30 Jun 2010
Congressional Pork Is Bad for Businessby Roger ThompsonTopics:
The passing on June 28 of Sen. Robert Byrd of West Virginia at 92, after a 51-year career in the Senate, triggered an outpouring of remembrances, positive and negative, of his long service on Capitol Hill. Serving in a variety of leadership roles, including most recently as chairman of the Appropriations Committee, Byrd was a master at bringing home the bacon for his constituents, prompting one watchdog group to denounce him as the "King of Pork." By one estimate, he steered $2.26 billion to West Virginia between 2000 and 2008. While Byrd, no doubt, viewed this as an unalloyed good, recent research by three HBS professors suggests otherwise.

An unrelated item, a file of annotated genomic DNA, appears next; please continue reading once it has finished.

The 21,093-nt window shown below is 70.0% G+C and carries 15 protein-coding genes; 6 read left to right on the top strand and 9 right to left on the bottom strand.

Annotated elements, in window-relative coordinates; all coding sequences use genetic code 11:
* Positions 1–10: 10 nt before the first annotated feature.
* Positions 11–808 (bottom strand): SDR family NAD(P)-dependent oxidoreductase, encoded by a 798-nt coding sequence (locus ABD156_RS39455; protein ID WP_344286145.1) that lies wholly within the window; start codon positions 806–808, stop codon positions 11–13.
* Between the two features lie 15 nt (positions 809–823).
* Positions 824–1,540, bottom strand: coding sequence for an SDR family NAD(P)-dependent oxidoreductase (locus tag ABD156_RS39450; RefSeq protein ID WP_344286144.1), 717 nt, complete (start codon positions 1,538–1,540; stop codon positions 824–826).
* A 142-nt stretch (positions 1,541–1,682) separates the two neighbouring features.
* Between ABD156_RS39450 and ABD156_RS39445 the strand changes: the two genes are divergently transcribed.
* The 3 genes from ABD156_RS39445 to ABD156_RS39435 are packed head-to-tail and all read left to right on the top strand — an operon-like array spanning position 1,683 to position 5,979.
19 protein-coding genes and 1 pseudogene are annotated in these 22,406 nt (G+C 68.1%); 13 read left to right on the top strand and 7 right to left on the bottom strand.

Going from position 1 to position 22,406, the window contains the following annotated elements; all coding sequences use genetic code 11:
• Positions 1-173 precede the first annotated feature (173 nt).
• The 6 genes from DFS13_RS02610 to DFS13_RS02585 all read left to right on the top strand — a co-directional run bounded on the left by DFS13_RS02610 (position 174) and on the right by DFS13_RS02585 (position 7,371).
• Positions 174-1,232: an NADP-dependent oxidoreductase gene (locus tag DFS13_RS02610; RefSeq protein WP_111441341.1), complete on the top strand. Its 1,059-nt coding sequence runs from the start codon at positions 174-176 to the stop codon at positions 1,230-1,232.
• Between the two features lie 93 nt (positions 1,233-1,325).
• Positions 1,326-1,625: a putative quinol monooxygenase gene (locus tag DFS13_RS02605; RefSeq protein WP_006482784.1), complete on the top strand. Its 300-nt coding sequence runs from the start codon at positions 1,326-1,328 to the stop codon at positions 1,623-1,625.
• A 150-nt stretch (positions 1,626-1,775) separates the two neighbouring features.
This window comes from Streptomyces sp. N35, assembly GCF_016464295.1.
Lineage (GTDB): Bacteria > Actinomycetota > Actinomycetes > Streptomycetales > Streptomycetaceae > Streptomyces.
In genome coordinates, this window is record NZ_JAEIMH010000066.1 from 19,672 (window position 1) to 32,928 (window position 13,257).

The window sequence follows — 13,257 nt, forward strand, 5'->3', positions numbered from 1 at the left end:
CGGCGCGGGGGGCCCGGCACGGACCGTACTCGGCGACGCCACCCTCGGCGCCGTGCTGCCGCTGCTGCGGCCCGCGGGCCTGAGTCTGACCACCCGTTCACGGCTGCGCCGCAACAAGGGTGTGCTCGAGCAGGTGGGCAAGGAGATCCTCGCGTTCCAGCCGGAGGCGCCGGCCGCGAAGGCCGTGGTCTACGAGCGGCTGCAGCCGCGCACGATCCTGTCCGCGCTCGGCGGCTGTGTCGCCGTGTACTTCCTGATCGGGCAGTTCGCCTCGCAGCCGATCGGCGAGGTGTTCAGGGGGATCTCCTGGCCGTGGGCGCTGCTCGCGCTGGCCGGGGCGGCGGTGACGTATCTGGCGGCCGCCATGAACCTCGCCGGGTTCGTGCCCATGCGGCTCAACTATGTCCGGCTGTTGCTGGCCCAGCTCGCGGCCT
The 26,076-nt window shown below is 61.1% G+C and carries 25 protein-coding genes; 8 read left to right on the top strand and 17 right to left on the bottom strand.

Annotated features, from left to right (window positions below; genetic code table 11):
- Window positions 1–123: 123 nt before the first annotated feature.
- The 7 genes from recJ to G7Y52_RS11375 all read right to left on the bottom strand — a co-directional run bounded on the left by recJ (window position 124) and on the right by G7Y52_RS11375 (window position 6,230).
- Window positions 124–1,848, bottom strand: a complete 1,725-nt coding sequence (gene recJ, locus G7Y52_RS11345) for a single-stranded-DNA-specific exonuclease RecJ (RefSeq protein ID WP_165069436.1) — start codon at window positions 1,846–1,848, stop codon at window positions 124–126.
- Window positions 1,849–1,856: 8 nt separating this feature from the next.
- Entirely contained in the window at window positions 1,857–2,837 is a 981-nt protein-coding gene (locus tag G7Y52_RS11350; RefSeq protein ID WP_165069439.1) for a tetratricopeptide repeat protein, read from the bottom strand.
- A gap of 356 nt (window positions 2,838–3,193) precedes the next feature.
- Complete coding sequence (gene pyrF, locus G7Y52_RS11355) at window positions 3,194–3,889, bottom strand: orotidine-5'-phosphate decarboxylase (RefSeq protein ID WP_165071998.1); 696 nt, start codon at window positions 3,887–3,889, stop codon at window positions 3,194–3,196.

The research project began with the premise that as a state's congressional delegation grows in powerful committee assignments, businesses back home benefit from the increased flow of earmarks for local projects. It turned out quite the opposite. Professors Lauren Cohen, Joshua Coval, and Christopher Malloy discovered to their surprise that increased federal spending causes local companies to lose sales and cut back on research, payroll, and other expenses. Indeed, reports HBS Working Knowledge, in the years that followed a congressman's ascendancy to the chairmanship of a powerful committee, the average firm in his state cuts back capital expenditures by roughly 15 percent, according to the trio's working paper, "Do Powerful Politicians Cause Corporate Downsizing?"
The research strongly suggests that bringing home the bacon isn't good for business, something to keep in mind next time you hear politicians promising earmark reform.